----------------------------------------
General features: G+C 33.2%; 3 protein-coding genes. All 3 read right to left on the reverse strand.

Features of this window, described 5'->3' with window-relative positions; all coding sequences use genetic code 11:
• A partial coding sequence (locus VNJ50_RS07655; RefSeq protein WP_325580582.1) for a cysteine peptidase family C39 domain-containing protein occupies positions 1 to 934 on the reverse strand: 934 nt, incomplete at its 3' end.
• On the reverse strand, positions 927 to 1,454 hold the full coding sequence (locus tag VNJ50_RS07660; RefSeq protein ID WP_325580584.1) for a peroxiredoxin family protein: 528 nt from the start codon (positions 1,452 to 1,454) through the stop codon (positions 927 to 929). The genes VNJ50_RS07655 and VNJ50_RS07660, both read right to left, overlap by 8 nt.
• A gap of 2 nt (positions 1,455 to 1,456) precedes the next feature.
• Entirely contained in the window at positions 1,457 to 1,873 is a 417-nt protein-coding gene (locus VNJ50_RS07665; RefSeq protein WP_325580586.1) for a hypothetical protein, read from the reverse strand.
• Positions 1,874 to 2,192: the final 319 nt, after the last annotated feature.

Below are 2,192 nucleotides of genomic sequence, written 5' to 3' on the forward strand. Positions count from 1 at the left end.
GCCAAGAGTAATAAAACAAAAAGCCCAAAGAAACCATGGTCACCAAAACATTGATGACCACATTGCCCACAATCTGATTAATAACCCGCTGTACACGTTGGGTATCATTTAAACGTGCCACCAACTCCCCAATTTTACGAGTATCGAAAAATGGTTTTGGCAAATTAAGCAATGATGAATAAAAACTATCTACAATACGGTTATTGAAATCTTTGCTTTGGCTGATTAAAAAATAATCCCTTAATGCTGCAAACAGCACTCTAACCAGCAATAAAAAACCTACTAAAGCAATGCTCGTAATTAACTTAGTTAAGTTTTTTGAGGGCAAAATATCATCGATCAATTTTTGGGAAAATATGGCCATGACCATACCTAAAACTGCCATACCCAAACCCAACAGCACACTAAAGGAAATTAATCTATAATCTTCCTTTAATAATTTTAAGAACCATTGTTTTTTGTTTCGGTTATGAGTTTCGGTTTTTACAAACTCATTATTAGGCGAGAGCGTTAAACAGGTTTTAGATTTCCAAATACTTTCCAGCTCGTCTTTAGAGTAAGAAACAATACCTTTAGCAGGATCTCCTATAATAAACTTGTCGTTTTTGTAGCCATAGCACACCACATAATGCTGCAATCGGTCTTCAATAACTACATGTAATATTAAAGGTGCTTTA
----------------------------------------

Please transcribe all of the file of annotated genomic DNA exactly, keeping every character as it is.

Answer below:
General features: G+C 33.2%; 3 protein-coding genes. All 3 read right to left on the reverse strand.

Features of this window, described 5'->3' with window-relative positions; all coding sequences use genetic code 11:
• A partial coding sequence (locus VNJ50_RS07655; RefSeq protein WP_325580582.1) for a cysteine peptidase family C39 domain-containing protein occupies positions 1 to 934 on the reverse strand: 934 nt, incomplete at its 3' end.
• On the reverse strand, positions 927 to 1,454 hold the full coding sequence (locus tag VNJ50_RS07660; RefSeq protein ID WP_325580584.1) for a peroxiredoxin family protein: 528 nt from the start codon (positions 1,452 to 1,454) through the stop codon (positions 927 to 929). The genes VNJ50_RS07655 and VNJ50_RS07660, both read right to left, overlap by 8 nt.
• A gap of 2 nt (positions 1,455 to 1,456) precedes the next feature.
• Entirely contained in the window at positions 1,457 to 1,873 is a 417-nt protein-coding gene (locus VNJ50_RS07665; RefSeq protein WP_325580586.1) for a hypothetical protein, read from the reverse strand.
• Positions 1,874 to 2,192: the final 319 nt, after the last annotated feature.

Below are 2,192 nucleotides of genomic sequence, written 5' to 3' on the forward strand. Positions count from 1 at the left end.
GCCAAGAGTAATAAAACAAAAAGCCCAAAGAAACCATGGTCACCAAAACATTGATGACCACATTGCCCACAATCTGATTAATAACCCGCTGTACACGTTGGGTATCATTTAAACGTGCCACCAACTCCCCAATTTTACGAGTATCGAAAAATGGTTTTGGCAAATTAAGCAATGATGAATAAAAACTATCTACAATACGGTTATTGAAATCTTTGCTTTGGCTGATTAAAAAATAATCCCTTAATGCTGCAAACAGCACTCTAACCAGCAATAAAAAACCTACTAAAGCAATGCTCGTAATTAACTTAGTTAAGTTTTTTGAGGGCAAAATATCATCGATCAATTTTTGGGAAAATATGGCCATGACCATACCTAAAACTGCCATACCCAAACCCAACAGCACACTAAAGGAAATTAATCTATAATCTTCCTTTAATAATTTTAAGAACCATTGTTTTTTGTTTCGGTTATGAGTTTCGGTTTTTACAAACTCATTATTAGGCGAGAGCGTTAAACAGGTTTTAGATTTCCAAATACTTTCCAGCTCGTCTTTAGAGTAAGAAACAATACCTTTAGCAGGATCTCCTATAATAAACTTGTCGTTTTTGTAGCCATAGCACACCACATAATGCTGCAATCGGTCTTCAATAACTACATGTAATATTAAAGGTGCTTTA